Security Firm Targets German Flagged Ships
Monday, July 15, 2013

Leading provider of private maritime security says it is training more than 100 operatives to meet new standards for German Flagged vessels.


Protection Vessels International (PVI), part of Protection Group International and the world’s leading provider of private maritime security services, said today that it welcomed new, tighter accreditation criteria for Private Maritime Security Companies (PMSCs) working on German-flagged vessels and that the changes would lead to increased professionalism.

PVI also announced that it is working with German maritime and legal experts to provide additional in-house training to more than 100 of its operatives in order to meet new standards being set by the Federal Office of Economics and Export Control (BAFA), with compliance checks undertaken by the Bundespolizei.

Despite consternation amongst some PMSC’s that the changes to German law pertaining to maritime armed guards has been overly challenging, PVI said today that the company had found both the BAFA and Polizei Hamburg proactive and knowledgeable when providing direction and support during the accreditation process.

Eric Conway, managing director, PVI, commented:  “PVI is one of the largest providers of armed security to the German marketplace, with the greatest operational footprint of any PMSC within high-risk areas. As such, PVI welcomes the tougher regulation and remains wholly committed to maintaining this position and protecting German-flagged vessels after the new legislation comes into force on 1 December of this year. Working with Marine Risk and Quality of Lampe & Schwartz Group to meet all of the criteria set out by the German authorities, PVI is already well advanced in the process to achieve accreditation and - despite criteria exceeding any existing regulation – rates will remain consistent.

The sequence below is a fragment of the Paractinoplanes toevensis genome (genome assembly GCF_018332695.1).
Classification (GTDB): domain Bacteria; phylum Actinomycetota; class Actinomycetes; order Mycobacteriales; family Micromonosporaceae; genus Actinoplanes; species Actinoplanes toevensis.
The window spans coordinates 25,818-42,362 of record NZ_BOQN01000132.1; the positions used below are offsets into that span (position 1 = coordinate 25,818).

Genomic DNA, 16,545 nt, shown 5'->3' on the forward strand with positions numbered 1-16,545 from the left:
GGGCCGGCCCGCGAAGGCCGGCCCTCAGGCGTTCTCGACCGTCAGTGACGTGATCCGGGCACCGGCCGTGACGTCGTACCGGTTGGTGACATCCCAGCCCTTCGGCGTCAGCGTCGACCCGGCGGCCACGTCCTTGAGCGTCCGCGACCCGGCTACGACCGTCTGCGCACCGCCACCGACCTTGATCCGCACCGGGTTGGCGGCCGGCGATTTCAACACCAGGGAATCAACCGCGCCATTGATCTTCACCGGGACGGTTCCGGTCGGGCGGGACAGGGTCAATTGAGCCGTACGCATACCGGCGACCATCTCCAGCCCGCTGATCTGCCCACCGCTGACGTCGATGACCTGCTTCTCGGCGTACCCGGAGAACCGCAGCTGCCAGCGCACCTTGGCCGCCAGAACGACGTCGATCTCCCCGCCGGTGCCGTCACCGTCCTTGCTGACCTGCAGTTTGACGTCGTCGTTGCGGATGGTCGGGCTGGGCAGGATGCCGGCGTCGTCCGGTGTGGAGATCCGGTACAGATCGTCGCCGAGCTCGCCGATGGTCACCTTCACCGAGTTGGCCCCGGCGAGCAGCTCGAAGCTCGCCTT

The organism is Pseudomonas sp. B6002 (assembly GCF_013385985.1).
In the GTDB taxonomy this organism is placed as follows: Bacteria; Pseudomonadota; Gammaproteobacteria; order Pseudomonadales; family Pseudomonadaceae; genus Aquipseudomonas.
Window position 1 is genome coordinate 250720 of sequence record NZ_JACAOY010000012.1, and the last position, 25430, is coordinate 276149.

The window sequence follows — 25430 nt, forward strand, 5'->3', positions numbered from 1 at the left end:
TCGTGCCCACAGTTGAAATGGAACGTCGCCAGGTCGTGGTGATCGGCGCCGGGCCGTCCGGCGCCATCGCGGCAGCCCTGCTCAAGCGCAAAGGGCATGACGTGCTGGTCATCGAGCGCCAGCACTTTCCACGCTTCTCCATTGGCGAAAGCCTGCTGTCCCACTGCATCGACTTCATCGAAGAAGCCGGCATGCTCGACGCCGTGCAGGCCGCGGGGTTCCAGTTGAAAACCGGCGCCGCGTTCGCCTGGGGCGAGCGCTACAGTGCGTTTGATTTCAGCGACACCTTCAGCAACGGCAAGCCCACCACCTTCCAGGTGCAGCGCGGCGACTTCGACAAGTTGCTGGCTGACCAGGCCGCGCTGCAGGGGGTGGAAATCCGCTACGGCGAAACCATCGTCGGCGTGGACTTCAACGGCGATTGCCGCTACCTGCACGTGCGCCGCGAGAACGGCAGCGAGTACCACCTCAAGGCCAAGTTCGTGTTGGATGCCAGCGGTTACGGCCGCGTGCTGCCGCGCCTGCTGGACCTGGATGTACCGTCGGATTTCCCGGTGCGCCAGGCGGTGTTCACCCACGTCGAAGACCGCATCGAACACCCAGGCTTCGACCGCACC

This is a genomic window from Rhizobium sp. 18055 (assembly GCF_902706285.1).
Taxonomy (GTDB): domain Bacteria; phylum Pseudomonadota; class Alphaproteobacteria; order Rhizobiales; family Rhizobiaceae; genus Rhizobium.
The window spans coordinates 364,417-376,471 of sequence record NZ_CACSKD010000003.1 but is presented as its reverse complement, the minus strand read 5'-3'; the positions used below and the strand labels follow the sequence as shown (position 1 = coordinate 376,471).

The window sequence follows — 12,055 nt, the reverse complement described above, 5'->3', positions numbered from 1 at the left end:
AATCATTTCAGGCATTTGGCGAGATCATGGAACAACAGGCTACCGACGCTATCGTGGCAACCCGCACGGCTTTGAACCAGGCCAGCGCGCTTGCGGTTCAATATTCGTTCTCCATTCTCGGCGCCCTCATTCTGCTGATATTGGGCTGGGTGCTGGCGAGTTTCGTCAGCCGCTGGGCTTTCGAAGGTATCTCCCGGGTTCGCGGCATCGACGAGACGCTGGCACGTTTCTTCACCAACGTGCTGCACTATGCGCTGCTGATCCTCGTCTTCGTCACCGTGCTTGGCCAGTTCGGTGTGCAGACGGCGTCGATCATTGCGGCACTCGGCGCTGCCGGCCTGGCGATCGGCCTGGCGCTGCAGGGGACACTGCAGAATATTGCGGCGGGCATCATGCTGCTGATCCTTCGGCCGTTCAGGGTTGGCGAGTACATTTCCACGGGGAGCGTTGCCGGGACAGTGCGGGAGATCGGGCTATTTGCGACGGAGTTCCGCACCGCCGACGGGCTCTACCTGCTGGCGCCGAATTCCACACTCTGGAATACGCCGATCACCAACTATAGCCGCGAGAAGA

“As well as providing shipowners, their crew and cargo owners with greater assurance when transiting high risk areas, accreditation such as this presents great opportunity to those who aspire to the very highest of standards and is only a risk to those unable to undertake the challenge. Accreditation that recognises and rewards professionalism, quality and excellence is to be applauded and embraced.”

As part of the new certification processes being instilled in Germany, training standards form a key area and include required knowledge and skills relevant to the German public, such as: civil and criminal laws, including width and limits of right of self-defence, crisis handling, de-escalation techniques and the secure handling of weapon and equipment.

Conway concluded: “The maritime security industry is rightly being continually asked to raise standards and PVI believes that this is central to securing the confidence of the shipping market. As such, we will continue to take a leading role in promoting regulation and high standards within the industry, which is why we are also one of only a handful of PMSC’s taking part in the ISO 28000 / 28007 accreditation process.”

Ranked third behind Japan and Greece in terms of total capacity, and number one in the container ship segment, Germany is one of the world’s most prominent shipping markets.


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